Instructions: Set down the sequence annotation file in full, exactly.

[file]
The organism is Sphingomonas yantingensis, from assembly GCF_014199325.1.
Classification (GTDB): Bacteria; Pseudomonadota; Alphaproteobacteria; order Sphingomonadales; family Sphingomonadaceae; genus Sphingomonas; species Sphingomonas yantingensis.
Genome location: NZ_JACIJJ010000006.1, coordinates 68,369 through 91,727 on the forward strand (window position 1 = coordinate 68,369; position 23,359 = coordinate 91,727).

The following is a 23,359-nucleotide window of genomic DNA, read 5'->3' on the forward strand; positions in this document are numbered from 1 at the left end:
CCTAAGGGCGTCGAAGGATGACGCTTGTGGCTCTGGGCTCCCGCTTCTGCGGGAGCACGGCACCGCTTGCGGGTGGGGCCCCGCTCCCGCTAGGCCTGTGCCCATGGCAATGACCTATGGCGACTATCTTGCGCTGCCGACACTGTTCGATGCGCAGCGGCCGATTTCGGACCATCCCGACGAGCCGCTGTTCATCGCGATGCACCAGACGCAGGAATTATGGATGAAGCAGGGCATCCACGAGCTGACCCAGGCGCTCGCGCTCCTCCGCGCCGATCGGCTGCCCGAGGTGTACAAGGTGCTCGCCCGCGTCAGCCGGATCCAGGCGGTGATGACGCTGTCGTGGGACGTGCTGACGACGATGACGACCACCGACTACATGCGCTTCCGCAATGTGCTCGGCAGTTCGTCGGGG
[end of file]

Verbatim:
The organism is Sphingomonas yantingensis, from assembly GCF_014199325.1.
Classification (GTDB): Bacteria; Pseudomonadota; Alphaproteobacteria; order Sphingomonadales; family Sphingomonadaceae; genus Sphingomonas; species Sphingomonas yantingensis.
Genome location: NZ_JACIJJ010000006.1, coordinates 68,369 through 91,727 on the forward strand (window position 1 = coordinate 68,369; position 23,359 = coordinate 91,727).

The following is a 23,359-nucleotide window of genomic DNA, read 5'->3' on the forward strand; positions in this document are numbered from 1 at the left end:
CCTAAGGGCGTCGAAGGATGACGCTTGTGGCTCTGGGCTCCCGCTTCTGCGGGAGCACGGCACCGCTTGCGGGTGGGGCCCCGCTCCCGCTAGGCCTGTGCCCATGGCAATGACCTATGGCGACTATCTTGCGCTGCCGACACTGTTCGATGCGCAGCGGCCGATTTCGGACCATCCCGACGAGCCGCTGTTCATCGCGATGCACCAGACGCAGGAATTATGGATGAAGCAGGGCATCCACGAGCTGACCCAGGCGCTCGCGCTCCTCCGCGCCGATCGGCTGCCCGAGGTGTACAAGGTGCTCGCCCGCGTCAGCCGGATCCAGGCGGTGATGACGCTGTCGTGGGACGTGCTGACGACGATGACGACCACCGACTACATGCGCTTCCGCAATGTGCTCGGCAGTTCGTCGGGG